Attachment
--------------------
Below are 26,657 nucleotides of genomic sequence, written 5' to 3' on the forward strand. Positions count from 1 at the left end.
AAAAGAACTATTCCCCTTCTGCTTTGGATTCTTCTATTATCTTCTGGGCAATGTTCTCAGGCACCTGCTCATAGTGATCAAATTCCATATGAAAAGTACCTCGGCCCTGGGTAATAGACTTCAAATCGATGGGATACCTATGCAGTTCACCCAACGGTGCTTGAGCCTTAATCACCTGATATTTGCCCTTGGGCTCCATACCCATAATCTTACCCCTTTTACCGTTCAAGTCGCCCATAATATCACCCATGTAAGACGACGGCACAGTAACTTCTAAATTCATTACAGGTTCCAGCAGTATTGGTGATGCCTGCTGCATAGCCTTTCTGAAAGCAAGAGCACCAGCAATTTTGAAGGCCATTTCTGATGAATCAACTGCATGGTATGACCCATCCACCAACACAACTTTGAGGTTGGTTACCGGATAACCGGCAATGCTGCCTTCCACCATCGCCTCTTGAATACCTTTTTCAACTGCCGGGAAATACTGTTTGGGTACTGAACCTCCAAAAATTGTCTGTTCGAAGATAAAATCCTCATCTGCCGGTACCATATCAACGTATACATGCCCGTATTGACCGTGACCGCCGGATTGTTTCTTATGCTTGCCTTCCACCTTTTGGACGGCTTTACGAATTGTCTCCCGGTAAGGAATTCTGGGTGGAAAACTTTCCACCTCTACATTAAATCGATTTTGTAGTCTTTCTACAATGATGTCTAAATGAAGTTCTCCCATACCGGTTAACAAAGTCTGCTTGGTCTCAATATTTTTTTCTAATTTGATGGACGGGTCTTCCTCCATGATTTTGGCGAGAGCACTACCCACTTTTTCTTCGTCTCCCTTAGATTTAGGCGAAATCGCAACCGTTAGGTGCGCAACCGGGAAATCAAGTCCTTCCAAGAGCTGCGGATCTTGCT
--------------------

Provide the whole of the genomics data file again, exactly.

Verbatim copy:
Below are 26,657 nucleotides of genomic sequence, written 5' to 3' on the forward strand. Positions count from 1 at the left end.
AAAAGAACTATTCCCCTTCTGCTTTGGATTCTTCTATTATCTTCTGGGCAATGTTCTCAGGCACCTGCTCATAGTGATCAAATTCCATATGAAAAGTACCTCGGCCCTGGGTAATAGACTTCAAATCGATGGGATACCTATGCAGTTCACCCAACGGTGCTTGAGCCTTAATCACCTGATATTTGCCCTTGGGCTCCATACCCATAATCTTACCCCTTTTACCGTTCAAGTCGCCCATAATATCACCCATGTAAGACGACGGCACAGTAACTTCTAAATTCATTACAGGTTCCAGCAGTATTGGTGATGCCTGCTGCATAGCCTTTCTGAAAGCAAGAGCACCAGCAATTTTGAAGGCCATTTCTGATGAATCAACTGCATGGTATGACCCATCCACCAACACAACTTTGAGGTTGGTTACCGGATAACCGGCAATGCTGCCTTCCACCATCGCCTCTTGAATACCTTTTTCAACTGCCGGGAAATACTGTTTGGGTACTGAACCTCCAAAAATTGTCTGTTCGAAGATAAAATCCTCATCTGCCGGTACCATATCAACGTATACATGCCCGTATTGACCGTGACCGCCGGATTGTTTCTTATGCTTGCCTTCCACCTTTTGGACGGCTTTACGAATTGTCTCCCGGTAAGGAATTCTGGGTGGAAAACTTTCCACCTCTACATTAAATCGATTTTGTAGTCTTTCTACAATGATGTCTAAATGAAGTTCTCCCATACCGGTTAACAAAGTCTGCTTGGTCTCAATATTTTTTTCTAATTTGATGGACGGGTCTTCCTCCATGATTTTGGCGAGAGCACTACCCACTTTTTCTTCGTCTCCCTTAGATTTAGGCGAAATCGCAACCGTTAGGTGCGCAACCGGGAAATCAAGTCCTTCCAAGAGCTGCGGATCTTGCT